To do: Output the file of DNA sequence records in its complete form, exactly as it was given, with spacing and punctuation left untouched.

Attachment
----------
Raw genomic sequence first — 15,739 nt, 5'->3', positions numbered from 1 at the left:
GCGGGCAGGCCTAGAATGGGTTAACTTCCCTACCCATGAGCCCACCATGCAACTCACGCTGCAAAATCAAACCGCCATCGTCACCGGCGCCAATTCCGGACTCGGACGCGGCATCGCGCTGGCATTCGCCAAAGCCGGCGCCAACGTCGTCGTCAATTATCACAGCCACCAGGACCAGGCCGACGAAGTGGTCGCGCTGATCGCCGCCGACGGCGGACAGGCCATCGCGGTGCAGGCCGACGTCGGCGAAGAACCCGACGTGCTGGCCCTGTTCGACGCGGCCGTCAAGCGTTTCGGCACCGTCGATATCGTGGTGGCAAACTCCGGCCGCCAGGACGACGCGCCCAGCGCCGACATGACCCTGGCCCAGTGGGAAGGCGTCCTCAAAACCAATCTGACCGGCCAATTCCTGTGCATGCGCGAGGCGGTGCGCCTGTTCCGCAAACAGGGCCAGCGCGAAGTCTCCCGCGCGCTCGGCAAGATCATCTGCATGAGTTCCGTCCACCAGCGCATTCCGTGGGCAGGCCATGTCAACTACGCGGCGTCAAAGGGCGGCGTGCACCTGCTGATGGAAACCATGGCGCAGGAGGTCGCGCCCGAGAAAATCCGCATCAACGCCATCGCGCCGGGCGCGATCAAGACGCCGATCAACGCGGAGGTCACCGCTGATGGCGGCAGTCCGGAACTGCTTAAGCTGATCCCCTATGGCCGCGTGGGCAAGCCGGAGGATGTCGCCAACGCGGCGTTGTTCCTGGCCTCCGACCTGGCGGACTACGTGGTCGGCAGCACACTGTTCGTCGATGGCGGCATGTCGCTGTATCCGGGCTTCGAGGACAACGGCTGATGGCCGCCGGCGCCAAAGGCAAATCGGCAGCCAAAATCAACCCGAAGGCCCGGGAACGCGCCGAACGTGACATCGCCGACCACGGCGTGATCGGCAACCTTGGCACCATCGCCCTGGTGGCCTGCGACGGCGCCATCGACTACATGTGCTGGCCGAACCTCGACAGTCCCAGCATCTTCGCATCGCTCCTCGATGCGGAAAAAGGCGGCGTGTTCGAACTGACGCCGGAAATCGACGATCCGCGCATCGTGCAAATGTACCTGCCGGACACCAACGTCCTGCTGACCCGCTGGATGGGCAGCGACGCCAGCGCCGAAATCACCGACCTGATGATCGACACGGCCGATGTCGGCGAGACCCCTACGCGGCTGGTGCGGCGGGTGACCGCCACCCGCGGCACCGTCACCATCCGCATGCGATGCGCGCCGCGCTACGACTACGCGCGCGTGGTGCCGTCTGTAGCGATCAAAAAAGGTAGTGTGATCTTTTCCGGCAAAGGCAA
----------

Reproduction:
Raw genomic sequence first — 15,739 nt, 5'->3', positions numbered from 1 at the left:
GCGGGCAGGCCTAGAATGGGTTAACTTCCCTACCCATGAGCCCACCATGCAACTCACGCTGCAAAATCAAACCGCCATCGTCACCGGCGCCAATTCCGGACTCGGACGCGGCATCGCGCTGGCATTCGCCAAAGCCGGCGCCAACGTCGTCGTCAATTATCACAGCCACCAGGACCAGGCCGACGAAGTGGTCGCGCTGATCGCCGCCGACGGCGGACAGGCCATCGCGGTGCAGGCCGACGTCGGCGAAGAACCCGACGTGCTGGCCCTGTTCGACGCGGCCGTCAAGCGTTTCGGCACCGTCGATATCGTGGTGGCAAACTCCGGCCGCCAGGACGACGCGCCCAGCGCCGACATGACCCTGGCCCAGTGGGAAGGCGTCCTCAAAACCAATCTGACCGGCCAATTCCTGTGCATGCGCGAGGCGGTGCGCCTGTTCCGCAAACAGGGCCAGCGCGAAGTCTCCCGCGCGCTCGGCAAGATCATCTGCATGAGTTCCGTCCACCAGCGCATTCCGTGGGCAGGCCATGTCAACTACGCGGCGTCAAAGGGCGGCGTGCACCTGCTGATGGAAACCATGGCGCAGGAGGTCGCGCCCGAGAAAATCCGCATCAACGCCATCGCGCCGGGCGCGATCAAGACGCCGATCAACGCGGAGGTCACCGCTGATGGCGGCAGTCCGGAACTGCTTAAGCTGATCCCCTATGGCCGCGTGGGCAAGCCGGAGGATGTCGCCAACGCGGCGTTGTTCCTGGCCTCCGACCTGGCGGACTACGTGGTCGGCAGCACACTGTTCGTCGATGGCGGCATGTCGCTGTATCCGGGCTTCGAGGACAACGGCTGATGGCCGCCGGCGCCAAAGGCAAATCGGCAGCCAAAATCAACCCGAAGGCCCGGGAACGCGCCGAACGTGACATCGCCGACCACGGCGTGATCGGCAACCTTGGCACCATCGCCCTGGTGGCCTGCGACGGCGCCATCGACTACATGTGCTGGCCGAACCTCGACAGTCCCAGCATCTTCGCATCGCTCCTCGATGCGGAAAAAGGCGGCGTGTTCGAACTGACGCCGGAAATCGACGATCCGCGCATCGTGCAAATGTACCTGCCGGACACCAACGTCCTGCTGACCCGCTGGATGGGCAGCGACGCCAGCGCCGAAATCACCGACCTGATGATCGACACGGCCGATGTCGGCGAGACCCCTACGCGGCTGGTGCGGCGGGTGACCGCCACCCGCGGCACCGTCACCATCCGCATGCGATGCGCGCCGCGCTACGACTACGCGCGCGTGGTGCCGTCTGTAGCGATCAAAAAAGGTAGTGTGATCTTTTCCGGCAAAGGCAA